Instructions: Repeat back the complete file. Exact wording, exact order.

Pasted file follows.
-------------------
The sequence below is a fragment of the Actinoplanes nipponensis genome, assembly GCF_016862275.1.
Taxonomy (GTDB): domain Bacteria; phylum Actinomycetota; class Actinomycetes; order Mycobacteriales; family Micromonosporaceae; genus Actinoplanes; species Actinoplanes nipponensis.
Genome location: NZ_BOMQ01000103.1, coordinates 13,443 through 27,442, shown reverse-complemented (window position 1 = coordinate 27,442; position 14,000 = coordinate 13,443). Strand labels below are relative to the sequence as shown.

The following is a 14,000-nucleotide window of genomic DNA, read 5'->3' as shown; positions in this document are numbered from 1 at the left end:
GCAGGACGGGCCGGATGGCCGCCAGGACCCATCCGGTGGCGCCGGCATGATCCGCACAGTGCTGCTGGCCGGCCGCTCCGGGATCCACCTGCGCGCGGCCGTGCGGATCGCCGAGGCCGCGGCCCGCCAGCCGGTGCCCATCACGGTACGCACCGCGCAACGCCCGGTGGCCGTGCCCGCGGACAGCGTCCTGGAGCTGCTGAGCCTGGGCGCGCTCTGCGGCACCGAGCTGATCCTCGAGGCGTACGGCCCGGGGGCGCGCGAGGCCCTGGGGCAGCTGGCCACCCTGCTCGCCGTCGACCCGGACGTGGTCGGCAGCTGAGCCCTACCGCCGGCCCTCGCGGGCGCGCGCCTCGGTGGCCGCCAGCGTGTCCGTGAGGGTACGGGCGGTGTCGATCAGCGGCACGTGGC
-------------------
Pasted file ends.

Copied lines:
The sequence below is a fragment of the Actinoplanes nipponensis genome, assembly GCF_016862275.1.
Taxonomy (GTDB): domain Bacteria; phylum Actinomycetota; class Actinomycetes; order Mycobacteriales; family Micromonosporaceae; genus Actinoplanes; species Actinoplanes nipponensis.
Genome location: NZ_BOMQ01000103.1, coordinates 13,443 through 27,442, shown reverse-complemented (window position 1 = coordinate 27,442; position 14,000 = coordinate 13,443). Strand labels below are relative to the sequence as shown.

The following is a 14,000-nucleotide window of genomic DNA, read 5'->3' as shown; positions in this document are numbered from 1 at the left end:
GCAGGACGGGCCGGATGGCCGCCAGGACCCATCCGGTGGCGCCGGCATGATCCGCACAGTGCTGCTGGCCGGCCGCTCCGGGATCCACCTGCGCGCGGCCGTGCGGATCGCCGAGGCCGCGGCCCGCCAGCCGGTGCCCATCACGGTACGCACCGCGCAACGCCCGGTGGCCGTGCCCGCGGACAGCGTCCTGGAGCTGCTGAGCCTGGGCGCGCTCTGCGGCACCGAGCTGATCCTCGAGGCGTACGGCCCGGGGGCGCGCGAGGCCCTGGGGCAGCTGGCCACCCTGCTCGCCGTCGACCCGGACGTGGTCGGCAGCTGAGCCCTACCGCCGGCCCTCGCGGGCGCGCGCCTCGGTGGCCGCCAGCGTGTCCGTGAGGGTACGGGCGGTGTCGATCAGCGGCACGTGGC